[Update: Just hours after I posted this entry, news came that Katrina and Maks will be succeeded by So "You Think You Can Dances"' Anya Garnis and Pasha Kovale, which should bring out even more young folks.]
I like dance shows. I have watched “Dancing with the Stars” and I am crazy about “So You Think You Can Dance,” even in this somewhat lackluster season that ends tomorrow night. But I couldn't warm up to Burn The Floor. Although I did marvel at the dancers’ technique and energy and got a kick out of the Tina Turner homage towards the end of the second act (the show might have worked better in one). Every week, the “Dancing with the Stars” judges rate the competing couples on a scale of one to 10. I give this show a 6.
Labels: Burn the Floor
August 1, 2009
There’s nothing like seeing a show on Broadway. Of course, that’s not the only place to experience theater. Or the only way to express love for it. That’s been brought home to me in several ways this summer.
The first came when my blogger pal Esther at Gratuitous Violins suggested I read “The Stuff of Dreams” by Leah Hager Cohen. It’s a book about a community theater group outside of Boston called the Arlington Friends of the Drama and its struggles to remain relevant after 75 years, to reach out to more diverse members and audiences and to put on an ambitious production of M. Butterfly. The folks in the company all have day jobs but they love theater as much as anyone hitting a mark on a Broadway stage. And some of them are just as talented but gave up their Broadway dreams for one reason or another. Yet they haven’t given up their passion for theater and so they find a way, in the midst of work and family obligations, to put on plays. Their commitment to the craft is inspiring and the book also made me eager to see David Henry Hwang’s remarkable play again.
My other epiphanette came when a colleague from work invited me to her wedding last month. She married a playwright and the place was filled with joyous indie theater folks, including the indefatigable blogger Parabasis, who writes about and makes plays in New York’s downtown theater scene. Then, as I auditioned podcasts for my recent entry about the best ones to add to your playlist, I kept hearing about all kinds of off-off-Broadway productions that reminded me of all the varieties of theater available in New York. Some of those shows will be part of the New York International Fringe Festival that starts on Aug. 14 and others will be in the New York Musical Theatre Festival that will run from Sept. 28 to Oct. 18. Ticket prices for shows at both festivals, generally under $20 bucks, are priced to attract the widest possible audience.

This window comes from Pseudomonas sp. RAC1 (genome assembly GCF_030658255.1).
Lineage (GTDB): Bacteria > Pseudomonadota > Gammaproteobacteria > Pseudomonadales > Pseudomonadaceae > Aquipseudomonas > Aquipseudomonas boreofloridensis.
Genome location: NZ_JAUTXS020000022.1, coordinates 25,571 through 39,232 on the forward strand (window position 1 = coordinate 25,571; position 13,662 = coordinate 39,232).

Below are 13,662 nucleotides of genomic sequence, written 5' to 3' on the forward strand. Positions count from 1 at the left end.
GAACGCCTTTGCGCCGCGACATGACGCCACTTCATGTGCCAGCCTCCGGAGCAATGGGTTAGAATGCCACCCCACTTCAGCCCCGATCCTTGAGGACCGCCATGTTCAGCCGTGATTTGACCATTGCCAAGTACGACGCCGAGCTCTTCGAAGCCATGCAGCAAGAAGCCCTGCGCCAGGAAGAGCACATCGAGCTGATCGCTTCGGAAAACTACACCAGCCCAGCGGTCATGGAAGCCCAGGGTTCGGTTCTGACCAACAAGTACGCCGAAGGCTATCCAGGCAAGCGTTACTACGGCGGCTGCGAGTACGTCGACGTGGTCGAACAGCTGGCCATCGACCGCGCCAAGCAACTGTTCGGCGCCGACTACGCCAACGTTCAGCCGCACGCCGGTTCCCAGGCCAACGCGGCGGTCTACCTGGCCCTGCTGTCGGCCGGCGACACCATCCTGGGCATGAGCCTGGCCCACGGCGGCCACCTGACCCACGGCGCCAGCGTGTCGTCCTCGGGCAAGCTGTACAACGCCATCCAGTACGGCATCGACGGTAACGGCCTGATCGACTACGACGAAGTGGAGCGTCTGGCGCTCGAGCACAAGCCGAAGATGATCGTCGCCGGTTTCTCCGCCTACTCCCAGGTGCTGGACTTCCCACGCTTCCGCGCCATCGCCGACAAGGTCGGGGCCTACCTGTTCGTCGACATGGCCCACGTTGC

Smart shows and talents have come out of both these annual events but catching the next Urinetown (which debuted at the Fringe) or [title of show] (which got its start at NYMF) isn’t the only reason to see these productions. Sitting in one of those festival audiences, sharing the joy of live theater with people who are driven to make it and others who have turned out to cheer it on, is a chance to reinvigorate your membership in the community of theater lovers. And you don’t have to live in New York to do that. The theater community isn’t bound by geography but by a shared allegiance to the art form. So wherever you are, go exercise your citizenship and see a show.